The Division of Labor in Society by Emile DurkheimOriginally published in 1893 and never out of print, Emile Durkheim’s groundbreaking work remains one of the cornerstone texts of the sociological canon—now updated and re-translated in this new edition.As the Industrial Revolution was changing the landscape of society, Durkheim presented a new vision of the social structures at the root of capitalism, and the issues he grappled with still resound today. If pre-industrial societies were held together by common values, sentiments, and norms, equally shared by all, what holds modern societies, with their complex division of labor and non-cohesive social structure, together? What did this new social order mean for the autonomy of the individual? Durkheim argued that class conflict is not inherent in a capitalist society, as Marx contended, but that the unfettered growth of state power would lead to the extinction of individuality. Only in a free society that promotes voluntary bonds between its members, Durkheim suggested, can individuality prosper.
In this new edition, the first since 1984, world-renowned Durkheim scholar Steven Lukes revisits and revises the original translation to enhance clarity, accuracy, and fluency for the contemporary reader. Lukes also highlights Durkheim’s arguments by putting them into historical context with a timeline of important information. For students and scholars, this edition of The Division of Labor is essential reading and key to understanding the relevance of Durkheim’s ideas today.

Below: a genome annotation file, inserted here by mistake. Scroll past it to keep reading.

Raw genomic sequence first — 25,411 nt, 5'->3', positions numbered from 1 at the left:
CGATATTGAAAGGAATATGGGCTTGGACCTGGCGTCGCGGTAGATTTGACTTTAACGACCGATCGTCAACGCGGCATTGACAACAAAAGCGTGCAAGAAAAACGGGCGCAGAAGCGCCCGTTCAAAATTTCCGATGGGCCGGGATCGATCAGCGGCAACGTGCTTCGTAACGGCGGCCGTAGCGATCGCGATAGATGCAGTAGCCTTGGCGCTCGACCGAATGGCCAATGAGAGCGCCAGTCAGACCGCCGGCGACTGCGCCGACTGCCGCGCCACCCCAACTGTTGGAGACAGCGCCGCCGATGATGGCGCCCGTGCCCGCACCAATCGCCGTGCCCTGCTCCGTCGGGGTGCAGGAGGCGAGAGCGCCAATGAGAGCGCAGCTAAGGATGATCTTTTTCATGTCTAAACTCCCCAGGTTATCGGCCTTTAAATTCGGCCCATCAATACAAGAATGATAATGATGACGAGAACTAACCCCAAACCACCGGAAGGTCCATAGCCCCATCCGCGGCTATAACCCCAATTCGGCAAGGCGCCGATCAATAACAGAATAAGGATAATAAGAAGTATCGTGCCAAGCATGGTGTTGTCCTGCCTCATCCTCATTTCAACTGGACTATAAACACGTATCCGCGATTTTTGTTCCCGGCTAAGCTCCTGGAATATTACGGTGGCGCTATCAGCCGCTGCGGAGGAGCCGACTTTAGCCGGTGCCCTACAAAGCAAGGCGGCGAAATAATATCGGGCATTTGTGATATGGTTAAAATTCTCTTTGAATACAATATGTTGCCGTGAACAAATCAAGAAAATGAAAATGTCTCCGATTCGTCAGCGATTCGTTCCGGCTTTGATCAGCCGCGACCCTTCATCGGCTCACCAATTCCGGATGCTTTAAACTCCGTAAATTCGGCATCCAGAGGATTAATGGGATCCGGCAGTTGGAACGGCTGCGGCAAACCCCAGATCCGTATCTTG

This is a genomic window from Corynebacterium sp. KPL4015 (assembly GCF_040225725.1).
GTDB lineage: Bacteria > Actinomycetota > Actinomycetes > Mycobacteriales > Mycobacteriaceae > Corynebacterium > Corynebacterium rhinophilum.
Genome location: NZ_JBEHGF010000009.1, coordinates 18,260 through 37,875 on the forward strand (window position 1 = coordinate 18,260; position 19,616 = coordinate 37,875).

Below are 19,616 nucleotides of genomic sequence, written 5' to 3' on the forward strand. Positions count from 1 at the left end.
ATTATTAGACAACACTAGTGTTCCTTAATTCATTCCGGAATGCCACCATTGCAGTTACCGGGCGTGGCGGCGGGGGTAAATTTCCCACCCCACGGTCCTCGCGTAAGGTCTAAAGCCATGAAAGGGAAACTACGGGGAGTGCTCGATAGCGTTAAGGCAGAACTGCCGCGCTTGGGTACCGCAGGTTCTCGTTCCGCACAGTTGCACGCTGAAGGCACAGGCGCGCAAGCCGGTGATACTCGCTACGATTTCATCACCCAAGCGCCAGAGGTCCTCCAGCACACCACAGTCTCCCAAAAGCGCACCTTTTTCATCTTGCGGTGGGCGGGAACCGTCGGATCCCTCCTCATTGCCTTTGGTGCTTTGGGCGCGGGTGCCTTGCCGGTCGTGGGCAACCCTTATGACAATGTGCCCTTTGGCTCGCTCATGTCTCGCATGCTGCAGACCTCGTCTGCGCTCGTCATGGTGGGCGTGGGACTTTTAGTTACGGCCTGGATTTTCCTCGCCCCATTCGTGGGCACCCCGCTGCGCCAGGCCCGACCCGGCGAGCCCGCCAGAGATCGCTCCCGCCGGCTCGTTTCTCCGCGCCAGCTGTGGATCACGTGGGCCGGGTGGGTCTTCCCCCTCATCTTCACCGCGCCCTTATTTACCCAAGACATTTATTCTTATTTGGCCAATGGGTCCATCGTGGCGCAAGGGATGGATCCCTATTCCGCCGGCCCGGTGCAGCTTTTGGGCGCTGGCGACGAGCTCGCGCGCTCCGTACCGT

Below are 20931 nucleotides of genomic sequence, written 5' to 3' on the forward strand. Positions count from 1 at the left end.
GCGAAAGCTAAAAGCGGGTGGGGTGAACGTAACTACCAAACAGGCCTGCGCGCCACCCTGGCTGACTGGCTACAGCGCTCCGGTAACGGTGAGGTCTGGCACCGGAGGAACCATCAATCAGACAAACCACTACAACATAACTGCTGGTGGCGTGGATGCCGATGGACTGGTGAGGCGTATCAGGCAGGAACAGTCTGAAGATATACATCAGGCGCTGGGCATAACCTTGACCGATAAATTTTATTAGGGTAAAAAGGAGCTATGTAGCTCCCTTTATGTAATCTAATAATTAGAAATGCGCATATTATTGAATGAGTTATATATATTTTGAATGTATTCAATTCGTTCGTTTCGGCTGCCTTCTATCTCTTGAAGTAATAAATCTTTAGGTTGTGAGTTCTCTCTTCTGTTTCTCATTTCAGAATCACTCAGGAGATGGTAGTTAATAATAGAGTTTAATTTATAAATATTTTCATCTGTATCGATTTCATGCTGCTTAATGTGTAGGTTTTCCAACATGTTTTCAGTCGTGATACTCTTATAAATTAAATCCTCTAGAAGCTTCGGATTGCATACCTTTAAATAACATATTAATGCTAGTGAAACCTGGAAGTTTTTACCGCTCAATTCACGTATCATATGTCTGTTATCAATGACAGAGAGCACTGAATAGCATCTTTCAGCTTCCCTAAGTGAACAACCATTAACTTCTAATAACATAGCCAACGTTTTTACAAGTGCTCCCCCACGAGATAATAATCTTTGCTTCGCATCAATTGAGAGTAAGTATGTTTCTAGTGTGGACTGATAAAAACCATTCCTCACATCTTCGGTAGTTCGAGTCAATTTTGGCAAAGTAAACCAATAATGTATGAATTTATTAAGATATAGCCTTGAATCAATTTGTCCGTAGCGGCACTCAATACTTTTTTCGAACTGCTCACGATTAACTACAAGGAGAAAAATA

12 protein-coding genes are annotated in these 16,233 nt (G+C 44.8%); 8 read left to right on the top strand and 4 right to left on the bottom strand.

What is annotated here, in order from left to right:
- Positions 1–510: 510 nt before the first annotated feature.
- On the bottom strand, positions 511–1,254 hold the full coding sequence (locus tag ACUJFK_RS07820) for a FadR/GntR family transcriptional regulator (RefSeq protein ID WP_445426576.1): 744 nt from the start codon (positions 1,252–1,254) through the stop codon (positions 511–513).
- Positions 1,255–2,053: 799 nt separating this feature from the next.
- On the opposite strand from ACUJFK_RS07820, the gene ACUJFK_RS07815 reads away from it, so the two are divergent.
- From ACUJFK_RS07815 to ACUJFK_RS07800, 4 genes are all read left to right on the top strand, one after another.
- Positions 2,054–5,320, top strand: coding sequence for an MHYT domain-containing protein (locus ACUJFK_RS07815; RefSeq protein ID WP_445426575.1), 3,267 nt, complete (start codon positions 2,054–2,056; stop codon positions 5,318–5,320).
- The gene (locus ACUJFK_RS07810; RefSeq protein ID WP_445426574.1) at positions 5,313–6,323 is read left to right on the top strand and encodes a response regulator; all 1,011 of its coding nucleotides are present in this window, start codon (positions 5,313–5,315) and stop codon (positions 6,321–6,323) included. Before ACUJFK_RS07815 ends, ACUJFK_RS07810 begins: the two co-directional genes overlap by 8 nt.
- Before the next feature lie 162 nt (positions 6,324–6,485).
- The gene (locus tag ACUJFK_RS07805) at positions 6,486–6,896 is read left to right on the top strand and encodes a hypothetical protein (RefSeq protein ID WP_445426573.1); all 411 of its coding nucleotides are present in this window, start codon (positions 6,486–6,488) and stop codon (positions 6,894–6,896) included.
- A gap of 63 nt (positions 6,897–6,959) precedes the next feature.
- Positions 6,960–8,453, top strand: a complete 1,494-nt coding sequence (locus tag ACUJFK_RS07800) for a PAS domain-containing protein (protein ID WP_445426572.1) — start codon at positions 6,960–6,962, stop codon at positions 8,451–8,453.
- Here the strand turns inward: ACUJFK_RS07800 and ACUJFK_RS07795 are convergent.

The Division of Labor in Society
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French philosopher Emile Durkheim's book "The Division of Labor in Society" (or "De la Division du Travail Social") debuted in
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Sociological Forum. The source of social life, according to Durkheim, is the similitude of consciousnesses and the division of labor.
It was influential in advancing sociological theories and thought, with ideas which in turn were influenced by Auguste Comte. Durkheim described how social order was maintained in societies based on two very different forms of solidarity — mechanical and organic — and the transition from more "primitive" societies to advanced industrial societies. Durkheim suggested that in a "primitive" society, mechanical solidarity , with people acting and thinking alike and with a shared collective conscience , is what allows social order to be maintained. In such a society, Durkheim viewed crime as an act that "offends strong and defined states of the collective conscience" though he viewed crime as a normal social fact. In an advanced, industrial, capitalist society, the complex system of division of labour means that people are allocated in society according to merit and rewarded accordingly: social inequality reflects natural inequality, at least in the case that there is complete equity in the society. Durkheim argued that moral regulation was needed, as well as economic regulation , to maintain order or organic solidarity in society. In fact this regulation forms naturally in response to the division of labor, allowing people to "compose their differences peaceably".